December 19, 2009
Each morning, hours before dawn, I am on the internet scanning news stories from dozens of media sources, looking for stories to post on The Police News. As I do, I often read several accounts of the same incident in different newspapers and on different TV stations.
I am always amazed at how different the same story appears in the various media sources.
This morning I read a report in a daily newspaper about a robbery suspect that was chased by police, abandoned his vehicle and ran into a wooded area where he was finally flushed out by police dogs. The newspaper headlined it's story, "Suspect hides in mud to try to elude police." Didn't happen. He covered himself with some leaves.
The newspaper story went on to say, "search dogs found him covered with mud." It's true he was dirty, but he was not covered with mud. We have pictures of the arrest. There was no mud.
Of course the story clarifies that at the end of the sentence by tagging it with, "authorities said." Oh really! What authorities? Must have been an authority that wasn't there as our photographer was.
The story is perpetuated when a TV station picks up the story from the newspaper and repeats it word for word. Spreading the news is the name of the game, but shouldn't they spread it right?
Now, whether or not this crook had mud all over him or not is no big deal. Who really cares? My point is this. What else do they report wrong? What else do they exaggerate? It was actually a good story without the mud.
Can we really trust the mainstream media to report only the facts to us nowadays, without all the color and hoopla? Probably not. Today's news reporting is all about drama and hype in a competive business where they all compete for the same advertising dollar and reporters are competing for jobs.
Could this be part of the reason we are seeing large, old line, print newspapers dwindling and fading away in preference to online news?
My grandfather always said he took things with "a grain of salt." He beleived only a morsel of what he read and heard.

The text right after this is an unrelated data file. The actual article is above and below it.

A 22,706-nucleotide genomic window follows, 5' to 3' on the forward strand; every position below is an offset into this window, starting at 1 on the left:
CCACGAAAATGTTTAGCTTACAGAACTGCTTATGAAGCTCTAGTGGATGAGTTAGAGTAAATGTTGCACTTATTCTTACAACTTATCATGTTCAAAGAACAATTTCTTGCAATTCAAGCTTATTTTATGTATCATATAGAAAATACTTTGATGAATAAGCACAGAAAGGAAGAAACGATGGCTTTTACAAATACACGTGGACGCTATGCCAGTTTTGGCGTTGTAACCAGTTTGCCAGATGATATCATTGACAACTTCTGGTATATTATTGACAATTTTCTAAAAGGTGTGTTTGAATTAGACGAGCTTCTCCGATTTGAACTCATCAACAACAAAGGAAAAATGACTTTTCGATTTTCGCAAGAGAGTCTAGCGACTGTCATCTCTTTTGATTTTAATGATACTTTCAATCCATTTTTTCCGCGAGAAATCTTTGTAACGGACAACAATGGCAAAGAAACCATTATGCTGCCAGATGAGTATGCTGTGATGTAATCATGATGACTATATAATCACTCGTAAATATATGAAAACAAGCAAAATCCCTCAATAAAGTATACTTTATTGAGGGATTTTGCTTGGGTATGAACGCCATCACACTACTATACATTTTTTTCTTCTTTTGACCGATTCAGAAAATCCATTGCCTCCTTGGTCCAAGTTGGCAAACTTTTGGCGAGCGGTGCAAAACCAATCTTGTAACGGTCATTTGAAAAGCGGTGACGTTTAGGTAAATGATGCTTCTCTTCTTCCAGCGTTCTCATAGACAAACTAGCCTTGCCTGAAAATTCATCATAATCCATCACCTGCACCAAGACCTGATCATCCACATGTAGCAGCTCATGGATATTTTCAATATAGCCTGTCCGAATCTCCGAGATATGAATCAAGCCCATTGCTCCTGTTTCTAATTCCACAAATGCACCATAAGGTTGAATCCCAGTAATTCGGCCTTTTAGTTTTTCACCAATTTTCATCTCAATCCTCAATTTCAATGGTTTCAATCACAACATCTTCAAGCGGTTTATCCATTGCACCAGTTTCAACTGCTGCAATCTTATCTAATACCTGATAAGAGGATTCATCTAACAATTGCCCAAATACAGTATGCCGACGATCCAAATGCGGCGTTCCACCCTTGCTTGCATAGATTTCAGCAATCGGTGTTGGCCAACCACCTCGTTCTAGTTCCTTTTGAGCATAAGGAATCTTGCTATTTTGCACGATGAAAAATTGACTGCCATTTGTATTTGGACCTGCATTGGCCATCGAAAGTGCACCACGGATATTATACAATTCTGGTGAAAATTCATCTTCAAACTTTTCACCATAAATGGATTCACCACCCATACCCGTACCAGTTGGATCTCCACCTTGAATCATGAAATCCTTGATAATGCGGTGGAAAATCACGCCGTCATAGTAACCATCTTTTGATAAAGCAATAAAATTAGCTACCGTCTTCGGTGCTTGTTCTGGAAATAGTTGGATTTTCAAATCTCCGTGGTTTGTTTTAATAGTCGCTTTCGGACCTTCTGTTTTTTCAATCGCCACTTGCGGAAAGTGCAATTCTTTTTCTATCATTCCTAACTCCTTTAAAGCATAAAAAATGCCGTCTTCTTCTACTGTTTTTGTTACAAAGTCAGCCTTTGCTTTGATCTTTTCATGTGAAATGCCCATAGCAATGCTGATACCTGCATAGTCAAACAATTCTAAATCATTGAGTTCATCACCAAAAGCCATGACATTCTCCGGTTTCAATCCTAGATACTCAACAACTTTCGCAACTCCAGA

My grandfather was a smart man.
Saturday, December 19, 2009
Thursday, December 17, 2009
December 17, 2009
Sugar Land police have a great idea. Experiencing a rash of vehicle burglaries brought on by the holiday shopping season, the SLPD has formed a special impact team made up of officers who will focus exclusively on vehicle burglaries and shopper safety.
As the holiday season progresses, traditionally crime increases. The recent arrests of two men from El Campo caught breaking into cars has put a damper on criminal activity in Sugar Land. Both men were charged with several auto break-ins inside and outside the city limits.
Officers on the impact team have department-wide resources available, including plain clothes investigators, crime prevention officers and citizen volunteers.
The task force is saturating areas identified as "hot spots" with newly created impact teams. Special stings and surveillance operations are also being conducted.
In addition to enforcement, the impact teams work closely with citizens and owners of retail areas, especially shopping centers and fitness clubs.
The Police News thinks the Sugar Land Police have the right idea. They have recognized a traditional problem that arises every year during the holiday shopping season. Rather than just waiting for calls to come in from victims, they are out there, poised to grab those crooks who are sure to appear. And when they do, they're busted.
That's what we call 'police work'.
The following tips can help prevent vehicle burglaries:
• Police suggest shoppers remember the basic, common sense, precautions during their shopping trips.
• Remember to always keep vehicles locked. When parked overnight, remove all valuables from vehicles. When shopping, make one trip to the car with purchased merchandise, and then leave the lot. Thieves have been known to watch shoppers as they place merchandise in their cars before returning to a store.
• Never leave identification, wallets, credit cards or jewelry in vehicles while visiting fitness centers. Doing so is much riskier than using a locker inside the gym or leaving the items at home.
• If personal property must be left in a car, lock it in the trunk. Unfortunately, this option does not exist for pick-up trucks or SUVs. Thieves are aware that there is no secure place to store items in these types of vehicles.
• Finally, before you leave a vehicle, take a second to look inside and make sure nothing is visible from the outside that could attract a thief.
The Police News